Finally, Jesus shows us that there is no security in making ourselves the most important person in the world, nor in thinking the world revolves around me.  We either see the world around us through our ego or through our mission.  There are only two ways.  We either judge the world by how it affects me, or we judge it by the opportunity it gives me to focus radically not on myself, but upon God and others. My life is either about me, or about others.  There are only two ways.  Ultimately, love doesn't make itself God by testing God.  Love always tests the self.  The Lord certainly goes before us in this - in the desert he was testing himself to give us an example, out of love for us.  That's what love does.  It even welcomes testing, because it detaches us from ourselves and orients us toward our mission in life.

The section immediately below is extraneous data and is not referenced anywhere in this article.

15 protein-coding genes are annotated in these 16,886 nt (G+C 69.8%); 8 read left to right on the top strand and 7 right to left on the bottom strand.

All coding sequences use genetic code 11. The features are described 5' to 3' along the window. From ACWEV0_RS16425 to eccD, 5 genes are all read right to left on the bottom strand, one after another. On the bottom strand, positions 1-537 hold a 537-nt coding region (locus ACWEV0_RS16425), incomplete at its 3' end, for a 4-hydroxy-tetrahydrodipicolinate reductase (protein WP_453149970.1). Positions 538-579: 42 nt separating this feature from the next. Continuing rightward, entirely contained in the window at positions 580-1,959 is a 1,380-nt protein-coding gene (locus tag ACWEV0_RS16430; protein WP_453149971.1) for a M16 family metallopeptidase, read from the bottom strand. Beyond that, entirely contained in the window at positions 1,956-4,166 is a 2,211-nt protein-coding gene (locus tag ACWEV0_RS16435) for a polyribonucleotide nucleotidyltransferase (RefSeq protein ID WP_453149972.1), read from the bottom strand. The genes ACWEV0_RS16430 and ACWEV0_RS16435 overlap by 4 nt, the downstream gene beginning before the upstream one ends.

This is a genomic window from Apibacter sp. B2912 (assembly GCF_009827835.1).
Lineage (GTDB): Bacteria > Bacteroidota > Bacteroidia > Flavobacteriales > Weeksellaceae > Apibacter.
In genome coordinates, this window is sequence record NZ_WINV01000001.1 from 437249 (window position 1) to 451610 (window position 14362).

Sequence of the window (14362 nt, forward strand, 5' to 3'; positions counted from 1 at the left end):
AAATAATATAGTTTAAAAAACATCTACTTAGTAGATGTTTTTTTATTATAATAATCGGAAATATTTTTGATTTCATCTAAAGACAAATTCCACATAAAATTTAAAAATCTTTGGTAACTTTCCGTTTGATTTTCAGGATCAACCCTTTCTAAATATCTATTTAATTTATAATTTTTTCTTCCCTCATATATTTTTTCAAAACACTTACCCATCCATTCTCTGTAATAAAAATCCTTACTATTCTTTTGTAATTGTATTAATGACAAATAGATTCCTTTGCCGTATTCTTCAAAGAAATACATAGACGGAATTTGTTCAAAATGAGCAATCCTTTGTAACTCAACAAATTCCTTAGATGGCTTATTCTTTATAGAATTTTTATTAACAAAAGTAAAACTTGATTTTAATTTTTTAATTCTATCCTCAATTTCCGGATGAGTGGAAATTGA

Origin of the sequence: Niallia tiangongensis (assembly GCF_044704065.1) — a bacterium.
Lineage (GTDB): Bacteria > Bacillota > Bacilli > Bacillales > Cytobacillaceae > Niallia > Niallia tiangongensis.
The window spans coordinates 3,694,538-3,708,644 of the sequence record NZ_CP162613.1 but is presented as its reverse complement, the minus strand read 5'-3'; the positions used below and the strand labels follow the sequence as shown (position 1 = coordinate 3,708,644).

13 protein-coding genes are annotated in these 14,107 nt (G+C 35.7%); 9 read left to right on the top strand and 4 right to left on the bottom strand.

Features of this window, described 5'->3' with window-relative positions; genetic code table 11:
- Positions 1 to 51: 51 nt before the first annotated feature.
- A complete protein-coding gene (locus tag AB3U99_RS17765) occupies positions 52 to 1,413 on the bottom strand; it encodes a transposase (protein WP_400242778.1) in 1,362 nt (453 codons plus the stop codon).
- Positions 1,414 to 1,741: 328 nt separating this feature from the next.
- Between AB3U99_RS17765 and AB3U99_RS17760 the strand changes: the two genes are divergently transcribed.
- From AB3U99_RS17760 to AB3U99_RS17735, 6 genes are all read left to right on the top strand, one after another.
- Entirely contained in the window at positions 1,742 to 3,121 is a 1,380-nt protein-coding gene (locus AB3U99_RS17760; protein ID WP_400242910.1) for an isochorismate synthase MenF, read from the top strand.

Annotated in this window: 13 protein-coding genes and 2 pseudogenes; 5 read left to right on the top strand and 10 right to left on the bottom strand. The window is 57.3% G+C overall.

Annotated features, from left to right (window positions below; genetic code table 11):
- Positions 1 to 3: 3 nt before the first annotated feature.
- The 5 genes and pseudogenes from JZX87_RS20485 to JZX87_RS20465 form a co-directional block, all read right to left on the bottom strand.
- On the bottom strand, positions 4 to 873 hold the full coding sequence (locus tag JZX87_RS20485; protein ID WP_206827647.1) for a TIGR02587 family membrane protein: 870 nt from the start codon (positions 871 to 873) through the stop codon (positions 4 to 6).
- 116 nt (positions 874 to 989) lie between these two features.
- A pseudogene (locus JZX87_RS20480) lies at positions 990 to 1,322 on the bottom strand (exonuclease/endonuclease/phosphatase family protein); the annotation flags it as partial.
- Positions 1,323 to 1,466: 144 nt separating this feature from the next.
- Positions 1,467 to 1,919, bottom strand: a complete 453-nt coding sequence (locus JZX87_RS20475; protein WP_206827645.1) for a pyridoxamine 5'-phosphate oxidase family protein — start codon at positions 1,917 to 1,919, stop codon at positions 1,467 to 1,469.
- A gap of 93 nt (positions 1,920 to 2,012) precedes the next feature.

Pleasure, control, ego.  These are the enemies we are fighting this Lent.  Let us not be afraid to allow ourselves to be tested, not because God told us so, not because the Church says we have to, but because we're not ready yet to give up on ourselves.  Amen.

Wednesday, February 13, 2013

Family over everything

Ash Wednesday
St. Lawrence Catholic Center at the University of Kansas
13 February 2013
Daily Readings

It is so much more fun to put on purple for the first time when KU just destroyed K-State in basketball a couple of days ago.  Purple means penance.  Think about that.  Yet even though Catholicism is bigger than sports rivalries, and we have no choice but to don the purple beginning today, it's a bit easier than thinking that wearing purple is our punishment for losing to the Cats.  Didn't happen.  Rock Chalk.